James Dickey Writing Styles in Hospital Window

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"The Hospital Window" is a free verse poem with elements of meter and rhythm dispersed throughout. Dickey's early poetry—primarily the first three collections, Into the Stone, Drowning With Others, and Helmets—are actually less free than his later work, but still avoid heavy rhyming and overdone alliteration. He was, however, fond of the anapest, or a metrical unit containing two short syllables followed by a long one. One example of this form of meter in "The Hospital Window" is in the first line: "I have just—." Read the phrase aloud and note how the word "just" seems longer, how the voice tends to stretch it out more than the words "I have," which are pronounced more quickly. Try it with other anapests from the poem, such as "six white floors," "the firm street," "In the shape," "Lifts his arm," and "And I turn."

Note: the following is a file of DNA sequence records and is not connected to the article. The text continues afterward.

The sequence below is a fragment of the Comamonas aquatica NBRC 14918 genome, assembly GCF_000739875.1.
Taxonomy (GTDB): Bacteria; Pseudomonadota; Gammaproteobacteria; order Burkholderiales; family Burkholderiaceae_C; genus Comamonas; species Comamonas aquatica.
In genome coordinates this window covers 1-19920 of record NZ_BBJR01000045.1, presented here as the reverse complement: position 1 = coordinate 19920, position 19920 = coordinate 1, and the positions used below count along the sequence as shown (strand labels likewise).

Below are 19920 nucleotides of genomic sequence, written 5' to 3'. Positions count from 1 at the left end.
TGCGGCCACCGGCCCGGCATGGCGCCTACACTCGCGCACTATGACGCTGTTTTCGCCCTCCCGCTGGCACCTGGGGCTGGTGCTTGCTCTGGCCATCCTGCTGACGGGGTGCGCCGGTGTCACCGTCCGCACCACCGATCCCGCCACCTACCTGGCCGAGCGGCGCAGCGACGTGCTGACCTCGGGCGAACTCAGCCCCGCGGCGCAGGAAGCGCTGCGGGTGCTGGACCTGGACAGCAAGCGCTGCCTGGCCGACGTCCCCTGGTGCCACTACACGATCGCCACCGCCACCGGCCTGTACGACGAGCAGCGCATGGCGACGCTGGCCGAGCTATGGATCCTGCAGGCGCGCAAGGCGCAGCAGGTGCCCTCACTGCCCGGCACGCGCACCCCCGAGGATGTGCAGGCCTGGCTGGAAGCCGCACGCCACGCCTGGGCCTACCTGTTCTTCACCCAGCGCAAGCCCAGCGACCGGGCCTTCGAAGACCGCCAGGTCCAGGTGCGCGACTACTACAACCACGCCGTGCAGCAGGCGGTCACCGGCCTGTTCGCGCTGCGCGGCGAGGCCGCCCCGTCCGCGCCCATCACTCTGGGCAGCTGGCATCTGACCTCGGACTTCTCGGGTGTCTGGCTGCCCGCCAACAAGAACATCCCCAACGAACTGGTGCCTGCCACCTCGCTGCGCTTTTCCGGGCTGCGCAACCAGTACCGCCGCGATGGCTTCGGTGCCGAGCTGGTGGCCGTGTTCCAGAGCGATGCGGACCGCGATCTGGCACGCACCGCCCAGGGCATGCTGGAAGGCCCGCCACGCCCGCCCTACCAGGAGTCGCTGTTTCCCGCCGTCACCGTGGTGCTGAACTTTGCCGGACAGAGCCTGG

In his preface...

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This section contains 407 words
(approx. 2 pages at 400 words per page)
Buy the Hospital Window Study Guide
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Poetry for Students
Hospital Window from Poetry for Students. ©2005-2006 Thomson Gale, a part of the Thomson Corporation. All rights reserved.
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